A few months ago, I sent a copy of my ebook, The Everyday Language Learner’s Guide to Getting Started to a number of friends to look over. It was my first foray into writing something more robust that would empower everyday, normal people to be self-directed, independent language learners. I am thankful to have received a lot of great feedback – most of it overwhelmingly positive – and it has helped me to refine the message of the book. But my friend Daniel who lives in Nebraska and is working to learn French pointed out that there was something missing. Here is what he shared:
“As an everyday language learner that is not immersed on the culture, what goals should I realisticly set for myself? How do I measure my progress? How do I know if I am actually moving toward the mysterious point of fluency. How do I know if I am getting closer? If I can’t measure it, how do I know if some of my learning methods are working better than others?”
I have quickly come to realize that while what I and many others write in regards to language learning through our blogs, Youtube videos and podcasts is important, it is just a beginning. Much more needs to be done. New methods and activities need to be explored and explained. Stories of learners need to be shared. Old paradigms of learning need to crushed and new ones introduced.
It is often said that language learning isn’t rocket science. And it’s not of course, but most of us will recognize that it is easy for me to say that as someone who has learned another language already and has made language learning my passion. Wiring a house for electricity isn’t rocket science either – if you’re an electrician. For the rest of us though, the thought is an intimidating vision of death by electrocution.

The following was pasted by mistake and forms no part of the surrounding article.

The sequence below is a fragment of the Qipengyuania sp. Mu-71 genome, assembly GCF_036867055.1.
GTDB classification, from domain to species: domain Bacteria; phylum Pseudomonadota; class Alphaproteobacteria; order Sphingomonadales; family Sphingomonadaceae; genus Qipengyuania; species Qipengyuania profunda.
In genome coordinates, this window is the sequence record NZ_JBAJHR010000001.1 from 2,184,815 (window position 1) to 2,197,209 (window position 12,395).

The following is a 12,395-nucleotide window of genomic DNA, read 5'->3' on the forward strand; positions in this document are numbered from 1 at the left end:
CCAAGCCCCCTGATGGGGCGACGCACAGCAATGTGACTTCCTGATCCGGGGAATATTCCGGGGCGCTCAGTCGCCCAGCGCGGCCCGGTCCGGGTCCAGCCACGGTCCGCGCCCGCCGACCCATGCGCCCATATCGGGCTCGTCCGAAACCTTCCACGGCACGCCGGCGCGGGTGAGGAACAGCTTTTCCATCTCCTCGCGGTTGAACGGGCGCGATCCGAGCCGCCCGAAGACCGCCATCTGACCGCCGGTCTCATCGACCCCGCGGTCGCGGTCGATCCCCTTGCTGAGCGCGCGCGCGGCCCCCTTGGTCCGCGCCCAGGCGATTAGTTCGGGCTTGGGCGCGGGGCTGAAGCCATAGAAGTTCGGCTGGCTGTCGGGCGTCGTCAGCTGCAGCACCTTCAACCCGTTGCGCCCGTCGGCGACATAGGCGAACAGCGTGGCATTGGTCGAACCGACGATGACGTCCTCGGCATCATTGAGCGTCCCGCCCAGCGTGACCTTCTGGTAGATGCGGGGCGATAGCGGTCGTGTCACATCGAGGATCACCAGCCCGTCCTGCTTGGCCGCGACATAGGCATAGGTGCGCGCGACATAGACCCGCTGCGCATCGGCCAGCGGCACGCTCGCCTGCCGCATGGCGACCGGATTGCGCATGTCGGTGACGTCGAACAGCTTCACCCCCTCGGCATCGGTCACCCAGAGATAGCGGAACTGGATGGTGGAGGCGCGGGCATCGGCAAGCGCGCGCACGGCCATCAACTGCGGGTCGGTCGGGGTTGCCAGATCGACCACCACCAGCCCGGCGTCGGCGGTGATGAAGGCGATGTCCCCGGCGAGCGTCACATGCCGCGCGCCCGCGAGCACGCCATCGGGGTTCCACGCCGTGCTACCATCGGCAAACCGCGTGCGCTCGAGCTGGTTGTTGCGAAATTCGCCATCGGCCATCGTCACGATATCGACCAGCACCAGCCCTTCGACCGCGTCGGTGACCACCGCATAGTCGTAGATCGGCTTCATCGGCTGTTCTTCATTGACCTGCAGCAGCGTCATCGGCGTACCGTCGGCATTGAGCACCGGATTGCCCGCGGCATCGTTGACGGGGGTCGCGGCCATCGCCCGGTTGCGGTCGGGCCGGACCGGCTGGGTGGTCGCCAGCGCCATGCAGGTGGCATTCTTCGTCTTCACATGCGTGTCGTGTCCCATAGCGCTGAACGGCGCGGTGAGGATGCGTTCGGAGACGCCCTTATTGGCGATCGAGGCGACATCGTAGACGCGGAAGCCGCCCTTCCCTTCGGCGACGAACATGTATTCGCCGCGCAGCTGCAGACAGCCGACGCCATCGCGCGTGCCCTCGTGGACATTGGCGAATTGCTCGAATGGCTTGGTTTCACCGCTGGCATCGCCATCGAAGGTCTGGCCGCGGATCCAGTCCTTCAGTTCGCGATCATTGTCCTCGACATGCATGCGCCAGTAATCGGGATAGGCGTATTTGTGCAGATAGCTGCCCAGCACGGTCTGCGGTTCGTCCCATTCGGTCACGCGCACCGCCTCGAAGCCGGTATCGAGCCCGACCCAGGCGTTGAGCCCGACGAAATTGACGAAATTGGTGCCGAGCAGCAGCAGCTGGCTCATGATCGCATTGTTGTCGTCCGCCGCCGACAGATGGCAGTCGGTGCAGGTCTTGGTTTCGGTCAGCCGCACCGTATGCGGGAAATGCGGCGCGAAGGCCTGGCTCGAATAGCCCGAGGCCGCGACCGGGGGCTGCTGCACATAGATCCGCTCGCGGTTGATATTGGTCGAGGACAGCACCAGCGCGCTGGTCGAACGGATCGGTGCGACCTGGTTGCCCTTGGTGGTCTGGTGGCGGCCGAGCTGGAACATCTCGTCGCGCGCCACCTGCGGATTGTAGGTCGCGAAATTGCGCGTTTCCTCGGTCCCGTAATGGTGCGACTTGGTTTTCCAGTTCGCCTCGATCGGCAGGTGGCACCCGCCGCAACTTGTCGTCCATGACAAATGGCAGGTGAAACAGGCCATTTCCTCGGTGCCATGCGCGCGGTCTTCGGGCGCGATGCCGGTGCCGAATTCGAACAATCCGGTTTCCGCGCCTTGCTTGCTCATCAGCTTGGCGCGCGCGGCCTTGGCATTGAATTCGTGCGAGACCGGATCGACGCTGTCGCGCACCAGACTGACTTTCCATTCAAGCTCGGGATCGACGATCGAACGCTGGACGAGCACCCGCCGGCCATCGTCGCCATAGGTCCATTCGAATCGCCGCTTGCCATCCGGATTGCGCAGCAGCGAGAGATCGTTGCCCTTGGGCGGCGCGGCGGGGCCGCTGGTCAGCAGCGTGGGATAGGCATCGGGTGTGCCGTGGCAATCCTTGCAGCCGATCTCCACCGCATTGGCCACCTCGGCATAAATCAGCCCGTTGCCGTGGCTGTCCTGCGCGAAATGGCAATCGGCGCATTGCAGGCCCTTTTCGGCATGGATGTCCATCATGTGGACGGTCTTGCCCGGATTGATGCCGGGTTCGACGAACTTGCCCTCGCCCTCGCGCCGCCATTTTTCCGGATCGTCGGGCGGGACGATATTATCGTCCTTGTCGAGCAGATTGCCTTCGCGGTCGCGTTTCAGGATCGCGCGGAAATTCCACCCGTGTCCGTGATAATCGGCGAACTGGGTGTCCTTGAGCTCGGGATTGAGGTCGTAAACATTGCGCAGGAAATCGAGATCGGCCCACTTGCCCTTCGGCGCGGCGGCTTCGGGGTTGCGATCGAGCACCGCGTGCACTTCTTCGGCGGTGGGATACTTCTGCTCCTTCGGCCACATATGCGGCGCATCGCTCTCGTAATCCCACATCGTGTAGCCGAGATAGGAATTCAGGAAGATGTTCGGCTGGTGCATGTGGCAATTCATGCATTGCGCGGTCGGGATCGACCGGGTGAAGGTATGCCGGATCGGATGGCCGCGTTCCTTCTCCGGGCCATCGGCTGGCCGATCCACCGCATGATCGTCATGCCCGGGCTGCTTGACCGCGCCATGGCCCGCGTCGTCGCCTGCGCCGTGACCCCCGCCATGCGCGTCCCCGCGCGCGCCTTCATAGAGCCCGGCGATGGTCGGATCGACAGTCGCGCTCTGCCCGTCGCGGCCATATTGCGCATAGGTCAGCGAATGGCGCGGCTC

Daniel voices a very real challenge for the independent language learner. My hope is that what I write at the blog will be one part of answering those questions, of helping learners be empowered to be successful. But I also sense that the evaluation of the language learning journey is a task most are unprepared for. Because of this I have created a new resource called The Everyday Language Learner’s Guide to Self-Assessment.
Here is a quick video talking about the guide that will give you a better picture of what this tool is and how it can help you.
Here is what you’ll get with the guide.
One zip file containing:
- The 33 page EDLL Guide to Self-Assessment pdf.
- The Assessment Records Form.
- The Assessing the Journey Scales.
- The 8 minute How To Use It Video
- Lifetime updates
- All this for just $10.00
So that’s it! If you are interested in getting this new tool into your hands, you can read more HERE, read a testimonial HERE or hit the BUY button below and get it right now. I am excited to be a part of creating the tools independent language learner’s need to be successful today and I hope this will be one part of helping you be more effective, more efficient and have more fun as a language learner.
Become a fan of EDLL on Facebook and join the conversation.
As always, thanks so much for stopping by today.
image: New Compass
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